A thumbnail-sized microchip containing multiple drug reservoirs has now passed clinical trials in which a wireless signal was used to release precise daily doses, instead of requiring patients to inject themselves with the drug. The technology could help patients who require frequent or daily injections.
Studies have shown that many medical patients do not take their meds on schedule, especially when they are feeling good and think they no longer need them. Unfortunately, many drugs today need to be taken regularly and in precise doses in order to maintain their long-term therapeutic effect. As a result, many new technologies are being tried that prompt the patient, via email or telephone reminders, to administer the drug themselves. Others have tried using smart pills to wirelessly notify the doctor when a specific drug has been taken.
The new approach that has just passed clinical trials in Denmark uses a smart microchip implant that stores daily doses of drugs, then automatically dispenses them in response to a wireless signal sent by the attending physician on the Medical Implant Communication Service (MICS, frequencies band between 401- and 406-MHz). As a result, patients can receive regular, precise doses of their medicines in perfect compliance with their doctor's instructions.
"It can be very difficult to get patients to accept a drug regimen where they have to give themselves injections," said MIT professor Michael Cima. "This avoids the compliance issue completely, and points to a future where you have fully automated drug regimens."
The smart implant is manufactured by MicroChips Inc. under a license from MIT where Cima and fellow professor Robert Langer have been developing the idea for several years. Now that the clinical trials have been successful, the company is increasing the number of doses each chip contains as well as creating a variety of different sized reservoirs so that all the different drugs a patient takes can be held by a single smart implant.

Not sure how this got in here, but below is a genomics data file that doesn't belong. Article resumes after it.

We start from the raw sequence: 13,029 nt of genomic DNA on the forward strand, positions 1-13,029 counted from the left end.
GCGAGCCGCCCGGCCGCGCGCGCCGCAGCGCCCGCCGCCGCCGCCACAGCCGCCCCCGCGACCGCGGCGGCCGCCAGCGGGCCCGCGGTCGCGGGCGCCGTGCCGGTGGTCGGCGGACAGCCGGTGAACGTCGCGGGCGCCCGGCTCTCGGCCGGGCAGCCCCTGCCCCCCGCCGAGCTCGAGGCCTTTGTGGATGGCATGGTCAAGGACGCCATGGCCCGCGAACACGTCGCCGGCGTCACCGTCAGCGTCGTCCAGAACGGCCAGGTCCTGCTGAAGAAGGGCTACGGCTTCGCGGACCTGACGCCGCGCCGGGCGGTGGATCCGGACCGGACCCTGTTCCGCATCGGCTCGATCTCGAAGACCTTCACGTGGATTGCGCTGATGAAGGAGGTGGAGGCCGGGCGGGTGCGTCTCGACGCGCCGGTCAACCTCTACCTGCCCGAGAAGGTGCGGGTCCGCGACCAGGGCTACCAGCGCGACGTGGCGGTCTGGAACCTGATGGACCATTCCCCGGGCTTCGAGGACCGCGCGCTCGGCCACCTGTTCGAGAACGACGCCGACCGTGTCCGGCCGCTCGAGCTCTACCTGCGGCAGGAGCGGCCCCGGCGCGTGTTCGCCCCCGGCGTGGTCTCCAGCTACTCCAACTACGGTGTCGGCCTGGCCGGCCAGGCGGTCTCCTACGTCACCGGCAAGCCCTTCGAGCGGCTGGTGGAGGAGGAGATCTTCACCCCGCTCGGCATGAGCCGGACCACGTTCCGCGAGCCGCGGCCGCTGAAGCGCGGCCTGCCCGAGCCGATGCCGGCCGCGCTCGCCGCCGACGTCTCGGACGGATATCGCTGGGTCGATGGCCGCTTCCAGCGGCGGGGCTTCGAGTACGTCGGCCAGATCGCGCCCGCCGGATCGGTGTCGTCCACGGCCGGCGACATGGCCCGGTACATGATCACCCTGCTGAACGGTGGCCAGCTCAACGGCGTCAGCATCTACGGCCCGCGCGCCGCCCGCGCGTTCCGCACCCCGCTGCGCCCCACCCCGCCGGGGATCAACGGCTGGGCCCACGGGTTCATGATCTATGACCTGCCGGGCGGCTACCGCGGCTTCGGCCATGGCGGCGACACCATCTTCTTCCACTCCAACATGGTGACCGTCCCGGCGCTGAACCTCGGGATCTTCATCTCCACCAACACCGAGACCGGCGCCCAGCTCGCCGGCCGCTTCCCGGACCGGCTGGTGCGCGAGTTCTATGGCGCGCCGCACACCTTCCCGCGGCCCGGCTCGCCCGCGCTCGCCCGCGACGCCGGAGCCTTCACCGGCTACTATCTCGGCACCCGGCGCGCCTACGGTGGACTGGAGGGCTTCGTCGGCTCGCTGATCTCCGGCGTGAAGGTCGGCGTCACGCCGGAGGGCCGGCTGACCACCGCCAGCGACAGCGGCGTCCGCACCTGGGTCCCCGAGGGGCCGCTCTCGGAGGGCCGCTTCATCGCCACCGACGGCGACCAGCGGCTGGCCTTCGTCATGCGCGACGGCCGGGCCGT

"You can deliver multiple drugs [using] remote control," said Langer. "You could literally have a pharmacy on a chip."
The successful clinical trials showed no adverse side effects, but in fact showed a significant improvement in the accuracy and timing of the doses given, compared to depending on patients to administer the drugs themselves. The trials administered a drug for osteoporosis, but any patient with chronic diseases, regular pain-management, or other drugs that need to be taken daily could benefit from the implant.
The smart implant can be injected under the skin in the doctor's office in about 30 minutes using a local anesthetic and lasts about four months before needing to be replaced. Each dose is held in a reservoir capped with platinum/titanium which melts when it receives a signal using the MICS wireless network protocol. The test chips only held 20 doses, but the production models now in development will hold hundreds of doses. Eventually MicroChips plans to develop even smarter models that can administer drugs in response to on-chip sensors, such as a glucose sensor for diabetics.